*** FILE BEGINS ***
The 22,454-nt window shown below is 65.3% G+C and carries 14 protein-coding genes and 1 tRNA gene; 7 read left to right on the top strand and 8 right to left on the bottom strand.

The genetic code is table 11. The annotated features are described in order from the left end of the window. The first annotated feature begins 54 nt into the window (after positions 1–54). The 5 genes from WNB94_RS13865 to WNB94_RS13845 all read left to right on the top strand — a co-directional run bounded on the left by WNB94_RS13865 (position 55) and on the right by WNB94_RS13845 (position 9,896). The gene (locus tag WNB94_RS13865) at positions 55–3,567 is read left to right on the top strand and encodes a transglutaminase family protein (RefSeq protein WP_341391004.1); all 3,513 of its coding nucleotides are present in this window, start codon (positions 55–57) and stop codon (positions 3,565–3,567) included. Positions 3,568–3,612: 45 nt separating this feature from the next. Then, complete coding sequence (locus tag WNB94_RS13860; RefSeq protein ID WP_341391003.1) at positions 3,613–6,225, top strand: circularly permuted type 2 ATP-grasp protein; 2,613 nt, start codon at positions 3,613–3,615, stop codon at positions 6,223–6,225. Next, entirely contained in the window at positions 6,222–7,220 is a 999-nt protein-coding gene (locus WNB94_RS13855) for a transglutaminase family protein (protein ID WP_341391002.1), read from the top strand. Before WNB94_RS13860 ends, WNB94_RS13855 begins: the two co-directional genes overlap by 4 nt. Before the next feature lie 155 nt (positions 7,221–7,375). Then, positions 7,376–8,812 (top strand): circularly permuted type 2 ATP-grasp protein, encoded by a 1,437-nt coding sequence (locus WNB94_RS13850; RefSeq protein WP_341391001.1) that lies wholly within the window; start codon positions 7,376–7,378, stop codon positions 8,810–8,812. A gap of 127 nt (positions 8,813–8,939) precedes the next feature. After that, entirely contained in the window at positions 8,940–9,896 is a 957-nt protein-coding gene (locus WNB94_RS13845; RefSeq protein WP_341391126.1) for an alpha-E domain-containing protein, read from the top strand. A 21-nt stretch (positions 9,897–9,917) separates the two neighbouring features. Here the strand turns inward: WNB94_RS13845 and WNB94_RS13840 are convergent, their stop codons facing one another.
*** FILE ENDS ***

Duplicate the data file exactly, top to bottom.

The 22,454-nt window shown below is 65.3% G+C and carries 14 protein-coding genes and 1 tRNA gene; 7 read left to right on the top strand and 8 right to left on the bottom strand.

The genetic code is table 11. The annotated features are described in order from the left end of the window. The first annotated feature begins 54 nt into the window (after positions 1–54). The 5 genes from WNB94_RS13865 to WNB94_RS13845 all read left to right on the top strand — a co-directional run bounded on the left by WNB94_RS13865 (position 55) and on the right by WNB94_RS13845 (position 9,896). The gene (locus tag WNB94_RS13865) at positions 55–3,567 is read left to right on the top strand and encodes a transglutaminase family protein (RefSeq protein WP_341391004.1); all 3,513 of its coding nucleotides are present in this window, start codon (positions 55–57) and stop codon (positions 3,565–3,567) included. Positions 3,568–3,612: 45 nt separating this feature from the next. Then, complete coding sequence (locus tag WNB94_RS13860; RefSeq protein ID WP_341391003.1) at positions 3,613–6,225, top strand: circularly permuted type 2 ATP-grasp protein; 2,613 nt, start codon at positions 3,613–3,615, stop codon at positions 6,223–6,225. Next, entirely contained in the window at positions 6,222–7,220 is a 999-nt protein-coding gene (locus WNB94_RS13855) for a transglutaminase family protein (protein ID WP_341391002.1), read from the top strand. Before WNB94_RS13860 ends, WNB94_RS13855 begins: the two co-directional genes overlap by 4 nt. Before the next feature lie 155 nt (positions 7,221–7,375). Then, positions 7,376–8,812 (top strand): circularly permuted type 2 ATP-grasp protein, encoded by a 1,437-nt coding sequence (locus WNB94_RS13850; RefSeq protein WP_341391001.1) that lies wholly within the window; start codon positions 7,376–7,378, stop codon positions 8,810–8,812. A gap of 127 nt (positions 8,813–8,939) precedes the next feature. After that, entirely contained in the window at positions 8,940–9,896 is a 957-nt protein-coding gene (locus WNB94_RS13845; RefSeq protein WP_341391126.1) for an alpha-E domain-containing protein, read from the top strand. A 21-nt stretch (positions 9,897–9,917) separates the two neighbouring features. Here the strand turns inward: WNB94_RS13845 and WNB94_RS13840 are convergent, their stop codons facing one another.